The First Chevrolet Impalas

This advertisement for the 1958 Chevrolet, made in conjunction with the Kansas City Auto Show, describes the 17 models available in ’58:

Note that the lineup includes Impala models as part of the Bel Air series:

This marked the first opportunity for a member of the car-buying public to purchase a Chevrolet Impala, but it was not the first time General Motors utilized that particular name. A “dream car” presented at GM’s 1956 Motorama car show was a futuristic five passenger sport sedan that was, believe it or not, called a Corvette Impala.

Like the production Corvette, the Corvette Impala had a fiberglass body. It was almost the same width as a Chevrolet sedan, but four and a half inches longer and six inches lower. The power plant was a 225-hp Super Turbo-Fire V8 with 9.25-to-1 compression ratio, high-lift cam shaft and a four-barrel carb. Being a GM product, it naturally had a Powerglide transmission.

In a departure from the typical more-is-more styling of the 1950s, little chrome was used. It did have a toothy, Corvette-like grille, however.

So, would you have been in the market for this Impala concept car, described as having “fleet, buoyant lines that accent motoring adventure with safety and luxury?” Or do your preferences in motoring adventure run more along these lines?

Vintage J.C. Whitney Catalogs

Long before online ordering, one catalog that was indispensable to every car guy was the one that came from J.C. Whitney. The roots of the company go all the way back to a Chicago scrap metal yard started in 1915 by Lithuanian immigrant Israel Warshawsky, so this company has been enabling automotive junkies for over one hundred years. This advertisement is from 1927:

By the 1940s the business was using the name J.C. Whitney, and Warshawsky’s son, Roy, took over and expanded the company. I found a newspaper story from the 1970s that said Roy Warshawsky just “made up” the name J.C. Whitney and didn’t even recall why he chose it. The story went on to say that when people would call and ask to speak to the “boss,” meaning J.C. Whitney, the phone operators were known to maintain the illusion by replying, “Mr. Whitney is in Europe.”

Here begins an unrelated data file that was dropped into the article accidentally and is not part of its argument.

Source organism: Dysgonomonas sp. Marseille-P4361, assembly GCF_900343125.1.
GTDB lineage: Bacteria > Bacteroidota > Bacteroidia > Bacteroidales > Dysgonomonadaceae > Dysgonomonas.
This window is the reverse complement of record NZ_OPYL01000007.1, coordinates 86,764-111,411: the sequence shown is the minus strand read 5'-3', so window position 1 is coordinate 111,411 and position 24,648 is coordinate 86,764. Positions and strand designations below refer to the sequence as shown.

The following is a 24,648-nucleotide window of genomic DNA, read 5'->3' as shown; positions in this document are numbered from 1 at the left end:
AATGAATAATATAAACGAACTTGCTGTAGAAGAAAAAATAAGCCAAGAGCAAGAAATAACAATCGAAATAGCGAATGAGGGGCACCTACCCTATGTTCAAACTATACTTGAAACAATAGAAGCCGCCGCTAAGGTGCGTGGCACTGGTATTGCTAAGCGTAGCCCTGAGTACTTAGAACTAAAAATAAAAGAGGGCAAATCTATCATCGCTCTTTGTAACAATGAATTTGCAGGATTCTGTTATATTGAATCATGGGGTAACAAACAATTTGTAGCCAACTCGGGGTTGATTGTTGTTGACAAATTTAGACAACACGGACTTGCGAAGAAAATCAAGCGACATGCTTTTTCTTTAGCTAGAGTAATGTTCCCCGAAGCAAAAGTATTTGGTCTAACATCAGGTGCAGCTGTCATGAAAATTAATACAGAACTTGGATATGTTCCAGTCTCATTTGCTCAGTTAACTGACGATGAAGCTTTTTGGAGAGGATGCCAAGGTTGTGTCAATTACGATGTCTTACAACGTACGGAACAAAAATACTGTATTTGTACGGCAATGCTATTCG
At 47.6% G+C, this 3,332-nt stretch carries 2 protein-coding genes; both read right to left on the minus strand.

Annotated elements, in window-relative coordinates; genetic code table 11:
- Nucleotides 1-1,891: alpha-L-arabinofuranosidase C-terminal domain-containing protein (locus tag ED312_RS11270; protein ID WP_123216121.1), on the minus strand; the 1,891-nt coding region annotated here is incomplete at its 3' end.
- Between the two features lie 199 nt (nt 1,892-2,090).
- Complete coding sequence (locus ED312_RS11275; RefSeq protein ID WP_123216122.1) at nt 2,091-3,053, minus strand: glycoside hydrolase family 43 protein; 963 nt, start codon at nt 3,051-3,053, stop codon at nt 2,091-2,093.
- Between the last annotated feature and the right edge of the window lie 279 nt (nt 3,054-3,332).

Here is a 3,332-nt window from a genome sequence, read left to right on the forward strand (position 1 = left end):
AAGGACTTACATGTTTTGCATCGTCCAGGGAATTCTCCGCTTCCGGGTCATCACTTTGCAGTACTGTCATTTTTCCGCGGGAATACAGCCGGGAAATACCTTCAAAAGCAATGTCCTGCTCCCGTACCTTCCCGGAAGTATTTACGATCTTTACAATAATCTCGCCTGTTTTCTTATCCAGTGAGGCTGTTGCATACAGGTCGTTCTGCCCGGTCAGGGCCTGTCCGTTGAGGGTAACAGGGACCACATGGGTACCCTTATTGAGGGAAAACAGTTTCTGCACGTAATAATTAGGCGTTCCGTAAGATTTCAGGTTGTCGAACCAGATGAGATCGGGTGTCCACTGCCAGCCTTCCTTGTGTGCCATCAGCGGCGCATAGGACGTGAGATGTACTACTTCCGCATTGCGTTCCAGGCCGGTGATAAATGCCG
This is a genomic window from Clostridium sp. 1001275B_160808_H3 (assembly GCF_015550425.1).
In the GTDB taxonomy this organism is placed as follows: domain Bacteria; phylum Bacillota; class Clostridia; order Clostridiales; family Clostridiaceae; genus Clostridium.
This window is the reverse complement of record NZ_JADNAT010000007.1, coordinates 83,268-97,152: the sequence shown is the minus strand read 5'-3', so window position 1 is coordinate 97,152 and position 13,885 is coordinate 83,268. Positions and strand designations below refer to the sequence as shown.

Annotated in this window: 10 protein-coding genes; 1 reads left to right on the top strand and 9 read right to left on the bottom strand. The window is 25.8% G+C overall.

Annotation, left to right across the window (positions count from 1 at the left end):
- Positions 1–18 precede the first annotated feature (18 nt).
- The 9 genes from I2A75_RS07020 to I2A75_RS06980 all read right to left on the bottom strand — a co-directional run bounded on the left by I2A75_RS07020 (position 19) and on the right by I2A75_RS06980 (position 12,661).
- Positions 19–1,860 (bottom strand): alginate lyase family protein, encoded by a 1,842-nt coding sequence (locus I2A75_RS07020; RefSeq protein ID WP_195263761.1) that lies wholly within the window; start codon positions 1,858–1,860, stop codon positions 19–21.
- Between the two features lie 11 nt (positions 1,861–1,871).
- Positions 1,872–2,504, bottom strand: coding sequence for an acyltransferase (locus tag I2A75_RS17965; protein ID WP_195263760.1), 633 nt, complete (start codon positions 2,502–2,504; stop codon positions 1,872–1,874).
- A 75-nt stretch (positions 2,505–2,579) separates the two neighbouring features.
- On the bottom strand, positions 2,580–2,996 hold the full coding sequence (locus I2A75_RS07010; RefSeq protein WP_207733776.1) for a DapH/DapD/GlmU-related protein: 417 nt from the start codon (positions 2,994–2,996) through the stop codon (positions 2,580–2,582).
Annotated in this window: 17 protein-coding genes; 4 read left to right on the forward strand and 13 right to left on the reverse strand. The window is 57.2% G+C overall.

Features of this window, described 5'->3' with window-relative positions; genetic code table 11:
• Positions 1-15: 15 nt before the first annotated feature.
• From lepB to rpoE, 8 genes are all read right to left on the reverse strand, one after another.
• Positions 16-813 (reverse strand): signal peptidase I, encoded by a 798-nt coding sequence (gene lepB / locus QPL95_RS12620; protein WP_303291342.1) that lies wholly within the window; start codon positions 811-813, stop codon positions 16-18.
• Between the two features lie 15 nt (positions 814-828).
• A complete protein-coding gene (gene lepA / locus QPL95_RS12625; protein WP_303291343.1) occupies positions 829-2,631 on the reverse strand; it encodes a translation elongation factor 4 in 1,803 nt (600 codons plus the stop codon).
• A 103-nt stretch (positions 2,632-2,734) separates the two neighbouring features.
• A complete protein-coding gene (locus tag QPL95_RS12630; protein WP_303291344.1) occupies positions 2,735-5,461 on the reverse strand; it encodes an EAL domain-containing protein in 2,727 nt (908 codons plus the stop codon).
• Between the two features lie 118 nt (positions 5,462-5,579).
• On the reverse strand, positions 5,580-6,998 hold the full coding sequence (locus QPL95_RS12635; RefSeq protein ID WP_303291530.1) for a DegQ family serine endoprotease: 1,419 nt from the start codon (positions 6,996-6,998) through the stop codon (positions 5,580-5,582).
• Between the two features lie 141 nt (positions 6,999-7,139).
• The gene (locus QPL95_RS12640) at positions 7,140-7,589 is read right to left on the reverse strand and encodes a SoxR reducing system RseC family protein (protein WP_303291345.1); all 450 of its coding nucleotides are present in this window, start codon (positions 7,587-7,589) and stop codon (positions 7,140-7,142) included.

I recently got my hands on a 1956 J.C. Whitney catalog, and it was a blast to look through:

As I thumbed through the fragile pages, I saw things that I did not even know were an option such as plaid convertible tops . . . .

. . . and hat racks.

You frequently see vintage bug deflectors for sale online and at swap meets, and there were many variations of these listed in the catalog:

There was also a variety of ways to achieve the look of white wall tires without actually shelling out the dough, including the rings seen below and a paint kit called White Wall Wonder.

It looks like vintage J.C. Whitney catalogs are currently going for $10-30 apiece online, so it might be time to drag yours out the attic!

1936 Plymouth

1965 Lincoln

1955-56 Dodge

The cars of the 1950s were long, wide, covered in chrome and topped off with an exotic hood ornament. It was the golden era of colossal hood ornaments, but the largest of the large has to be those found on the 1955-56 Dodges. The one pictured above is off a ’56, and here it is sitting in front of an average Border Collie for a size comparison: